Poet Linda Martin poses at her Homer home last week.-Photo by Nicole Luchaco, Homer News

Poet Linda Martin poses at her Homer home last week.-Photo by Nicole Luchaco, Homer News

Homer poet releases first book

It is common knowledge that people bond over the shared experiences of grief, loss and love, but the language that poet Linda Martin uses to write her narrative prose about these things is startling and refreshing.

“I always know that a poem is good if it makes my husband cry,” said Martin of her work. 

It is no surprise that Martin’s poems generate this kind of emotional response; the level of feeling that the author conveys through her writing is uncanny. Her paperback “I follow in the dust she raises” is comprised of 60 original narrative poems written by Martin and wrapped in a rendering of the quilt-like watercolor original called “Winged Grace” by artist Janice Peyton. 

“I regard my poems as works of art. I am writing poetry, not a confessional,” said Martin. “My poems are separate from me, as paintings are to a painter. I’m trying to capture in words moments that are significant to me.”

Graduating with her master of fine arts from Pacific Lutheran University in 2011 through the three-year Rainier writing workshop, Martin recalls it as a wonderful experience that helped her to accumulate a lot of the material for this book. 

“It [Pacific Lutheran] was wonderful. I loved going there, being on the campus and meeting the writers who came from all over. I wrote a lot of poetry in the program, I continued because I am in a poetry-writing group here, and it really kept me going,” said Martin. “I kept working on the poems, and they just kept getting more and more true — you can fake emotion in a poem. Generally the last lines changed quite a bit in all of the poems.”  

As your eyes move from line to line you are struck with a sense of familiarity, as if you were involved in a piece of her story, and likewise as if she has experienced a piece of yours.  Her life harkens back to the old adage that beauty grows from the ashes. It seems as though Martin has taken this and made it her personal motto, growing many new beautiful things from the ashes of old painful ones.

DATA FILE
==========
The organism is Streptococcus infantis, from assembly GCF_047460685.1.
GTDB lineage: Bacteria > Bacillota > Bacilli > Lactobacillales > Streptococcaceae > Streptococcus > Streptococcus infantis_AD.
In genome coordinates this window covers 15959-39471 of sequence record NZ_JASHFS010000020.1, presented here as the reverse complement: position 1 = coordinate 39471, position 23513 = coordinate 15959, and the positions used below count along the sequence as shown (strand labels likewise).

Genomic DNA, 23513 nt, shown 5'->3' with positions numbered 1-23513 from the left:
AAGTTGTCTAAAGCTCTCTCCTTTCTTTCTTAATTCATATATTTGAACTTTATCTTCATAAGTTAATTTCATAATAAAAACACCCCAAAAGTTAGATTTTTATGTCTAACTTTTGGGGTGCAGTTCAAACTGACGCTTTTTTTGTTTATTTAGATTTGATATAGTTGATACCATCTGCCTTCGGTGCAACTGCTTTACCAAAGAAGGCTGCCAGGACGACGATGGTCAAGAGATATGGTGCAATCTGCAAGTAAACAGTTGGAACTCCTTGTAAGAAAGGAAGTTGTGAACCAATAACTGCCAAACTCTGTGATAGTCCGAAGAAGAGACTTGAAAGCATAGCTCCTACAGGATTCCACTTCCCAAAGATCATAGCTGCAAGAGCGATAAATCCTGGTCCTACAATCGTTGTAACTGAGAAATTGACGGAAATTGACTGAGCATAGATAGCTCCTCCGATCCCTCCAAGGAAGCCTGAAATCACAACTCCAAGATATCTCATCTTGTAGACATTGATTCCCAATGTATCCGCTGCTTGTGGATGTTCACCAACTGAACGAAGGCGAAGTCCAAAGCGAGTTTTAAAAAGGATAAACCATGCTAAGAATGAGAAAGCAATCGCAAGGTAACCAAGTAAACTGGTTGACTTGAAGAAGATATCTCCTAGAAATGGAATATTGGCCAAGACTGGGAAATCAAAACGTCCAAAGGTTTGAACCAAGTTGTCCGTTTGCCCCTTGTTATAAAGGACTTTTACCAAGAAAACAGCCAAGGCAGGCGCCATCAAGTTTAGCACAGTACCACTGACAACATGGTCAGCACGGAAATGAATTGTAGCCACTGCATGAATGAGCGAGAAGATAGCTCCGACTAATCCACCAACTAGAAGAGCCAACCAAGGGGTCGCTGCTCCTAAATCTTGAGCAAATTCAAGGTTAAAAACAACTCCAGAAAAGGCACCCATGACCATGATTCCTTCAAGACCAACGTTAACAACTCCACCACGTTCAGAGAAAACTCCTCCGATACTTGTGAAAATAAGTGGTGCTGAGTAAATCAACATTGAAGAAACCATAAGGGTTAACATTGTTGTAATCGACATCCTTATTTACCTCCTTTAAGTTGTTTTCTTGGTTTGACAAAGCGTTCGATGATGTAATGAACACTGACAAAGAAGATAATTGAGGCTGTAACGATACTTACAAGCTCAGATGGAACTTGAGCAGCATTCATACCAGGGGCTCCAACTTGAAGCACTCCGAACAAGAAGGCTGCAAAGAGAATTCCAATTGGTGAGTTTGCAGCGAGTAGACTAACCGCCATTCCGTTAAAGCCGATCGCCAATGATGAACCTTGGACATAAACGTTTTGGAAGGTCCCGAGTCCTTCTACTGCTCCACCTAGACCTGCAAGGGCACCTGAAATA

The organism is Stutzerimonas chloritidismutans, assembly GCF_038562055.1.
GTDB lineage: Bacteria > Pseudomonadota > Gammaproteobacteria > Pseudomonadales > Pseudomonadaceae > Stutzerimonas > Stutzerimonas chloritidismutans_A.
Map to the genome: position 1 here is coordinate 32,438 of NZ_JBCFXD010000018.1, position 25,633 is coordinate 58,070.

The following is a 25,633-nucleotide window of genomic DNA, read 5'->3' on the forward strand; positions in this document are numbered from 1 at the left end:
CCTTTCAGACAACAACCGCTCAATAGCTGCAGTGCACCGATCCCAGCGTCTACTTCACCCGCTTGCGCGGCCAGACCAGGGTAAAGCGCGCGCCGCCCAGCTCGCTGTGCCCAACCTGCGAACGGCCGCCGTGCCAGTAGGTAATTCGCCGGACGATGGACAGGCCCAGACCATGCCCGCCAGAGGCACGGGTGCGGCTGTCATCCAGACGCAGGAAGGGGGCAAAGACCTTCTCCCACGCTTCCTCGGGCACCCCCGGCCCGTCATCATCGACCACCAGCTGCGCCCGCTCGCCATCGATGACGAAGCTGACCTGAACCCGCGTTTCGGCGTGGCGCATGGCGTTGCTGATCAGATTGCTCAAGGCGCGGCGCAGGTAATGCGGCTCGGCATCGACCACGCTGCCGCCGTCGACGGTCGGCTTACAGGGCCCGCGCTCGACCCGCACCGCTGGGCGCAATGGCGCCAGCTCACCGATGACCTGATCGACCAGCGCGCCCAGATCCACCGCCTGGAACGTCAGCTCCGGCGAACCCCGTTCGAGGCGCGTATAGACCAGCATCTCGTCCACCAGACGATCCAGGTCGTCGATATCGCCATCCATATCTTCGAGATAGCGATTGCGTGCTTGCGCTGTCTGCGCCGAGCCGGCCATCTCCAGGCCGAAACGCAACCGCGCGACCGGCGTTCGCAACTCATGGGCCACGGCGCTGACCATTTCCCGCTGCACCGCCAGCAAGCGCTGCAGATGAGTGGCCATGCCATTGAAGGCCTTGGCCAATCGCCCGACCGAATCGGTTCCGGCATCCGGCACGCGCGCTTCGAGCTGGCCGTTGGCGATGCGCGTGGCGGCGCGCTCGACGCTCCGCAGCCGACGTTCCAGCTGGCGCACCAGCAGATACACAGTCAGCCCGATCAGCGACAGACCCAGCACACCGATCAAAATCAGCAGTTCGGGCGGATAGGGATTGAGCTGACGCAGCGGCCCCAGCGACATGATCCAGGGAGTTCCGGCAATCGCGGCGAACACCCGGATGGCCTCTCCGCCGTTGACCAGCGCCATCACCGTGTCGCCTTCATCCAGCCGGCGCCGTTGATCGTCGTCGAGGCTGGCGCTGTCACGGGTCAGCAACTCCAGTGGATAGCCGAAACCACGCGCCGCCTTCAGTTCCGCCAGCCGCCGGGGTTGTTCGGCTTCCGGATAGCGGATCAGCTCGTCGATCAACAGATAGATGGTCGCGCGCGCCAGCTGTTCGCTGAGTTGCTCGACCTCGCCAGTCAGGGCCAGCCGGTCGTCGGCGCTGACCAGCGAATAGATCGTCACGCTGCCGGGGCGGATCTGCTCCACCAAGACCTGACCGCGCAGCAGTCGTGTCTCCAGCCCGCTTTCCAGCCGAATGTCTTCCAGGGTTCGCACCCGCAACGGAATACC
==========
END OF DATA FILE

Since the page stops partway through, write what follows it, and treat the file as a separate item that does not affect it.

“That childhood grief [of losing my father] has fomented all my life, and I think by writing poetry about it, I have come to grips with it,” said Martin.

Martin chronicles the highs and lows of humanity, never hesitating to reveal her true emotions of the moment. In poems such as “city girl,” about her time in New York City, she writes, “In time I learned to walk the line like I knew / where I was going. I could look / right through a man, holding sympathy at bay. /  I could eat eggplant parmesan at a diner on Kensington, / ignoring hungry, homeless people as they gazed / through the window at my plate.”

Martin’s work will take you on one woman’s lifelong journey in pursuit of that intangible goal: to be content, a theme that her work so beautifully embodies. Perhaps if you faithfully journey through these pages with her, by the end, you will realize that you have found that same thing as well. 

“Life is beautiful. There is beauty even in grief,” said Martin. “I view my past as a very beautiful life even though it was sad.”

Martin will be reading some of her work at the “I follow in the dust she raises” book release party featured at 7 p.m. on Friday at the Homer Public Library in the Fireside Reading Area. Accompanied by the live band Teresa Sundmark and friends, light refreshments are provided by the Chapter XII Book Club and several local writers who will each share one of their personal poems. The event will last one hour and conclude with a book signing. The event is free and open to the public. Books are available for purchase at the Homer Bookstore and online at www.alaska.edu/uapress.

 

a sumptuous destitution

Nothing but mourning dove and willow tree,
mountains throwing shadow.
Rope taps on a graveyard flagpole —
loud in granite silence.

Colors weave through dark wool,
Chainsaw oil spills on dusty canvas.
Drumming grouse, bugling elk, coyote song.
Beneath each tamarack, a golden needlepoint.

In winter clouds, a sudden flare like burnished wings.
Snowshoe hare keeps still as root under the spruce.
Strong current on an outgoing tide pulls me far from shore,
As the sun sets and a full moon rises.

Each loss a sweeping away, and then,
Like a tidal change, a lavish fullness.
Death, an end to the world, the world going on.

 

Author: Linda Martin  
What: Book Release reading
Title: “I follow in the dust she raises.” 
When: 7 p.m. Friday
Where: Homer Public Library, Fireside Reading Area
Cost: Free. Open to the public.

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